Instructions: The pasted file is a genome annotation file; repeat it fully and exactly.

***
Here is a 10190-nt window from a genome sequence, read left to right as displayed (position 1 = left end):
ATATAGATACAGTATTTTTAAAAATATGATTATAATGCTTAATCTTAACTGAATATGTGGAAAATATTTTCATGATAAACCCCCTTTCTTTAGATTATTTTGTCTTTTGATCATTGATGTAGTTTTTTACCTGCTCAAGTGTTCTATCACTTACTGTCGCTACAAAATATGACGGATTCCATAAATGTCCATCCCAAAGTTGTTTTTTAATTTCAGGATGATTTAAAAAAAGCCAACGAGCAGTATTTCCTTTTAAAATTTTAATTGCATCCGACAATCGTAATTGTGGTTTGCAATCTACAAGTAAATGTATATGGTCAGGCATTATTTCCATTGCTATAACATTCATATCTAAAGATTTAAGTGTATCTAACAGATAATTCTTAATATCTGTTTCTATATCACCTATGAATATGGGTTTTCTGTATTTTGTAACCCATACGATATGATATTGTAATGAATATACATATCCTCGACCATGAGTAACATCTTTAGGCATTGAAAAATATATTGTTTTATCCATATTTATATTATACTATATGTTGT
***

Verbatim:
Here is a 10190-nt window from a genome sequence, read left to right as displayed (position 1 = left end):
ATATAGATACAGTATTTTTAAAAATATGATTATAATGCTTAATCTTAACTGAATATGTGGAAAATATTTTCATGATAAACCCCCTTTCTTTAGATTATTTTGTCTTTTGATCATTGATGTAGTTTTTTACCTGCTCAAGTGTTCTATCACTTACTGTCGCTACAAAATATGACGGATTCCATAAATGTCCATCCCAAAGTTGTTTTTTAATTTCAGGATGATTTAAAAAAAGCCAACGAGCAGTATTTCCTTTTAAAATTTTAATTGCATCCGACAATCGTAATTGTGGTTTGCAATCTACAAGTAAATGTATATGGTCAGGCATTATTTCCATTGCTATAACATTCATATCTAAAGATTTAAGTGTATCTAACAGATAATTCTTAATATCTGTTTCTATATCACCTATGAATATGGGTTTTCTGTATTTTGTAACCCATACGATATGATATTGTAATGAATATACATATCCTCGACCATGAGTAACATCTTTAGGCATTGAAAAATATATTGTTTTATCCATATTTATATTATACTATATGTTGT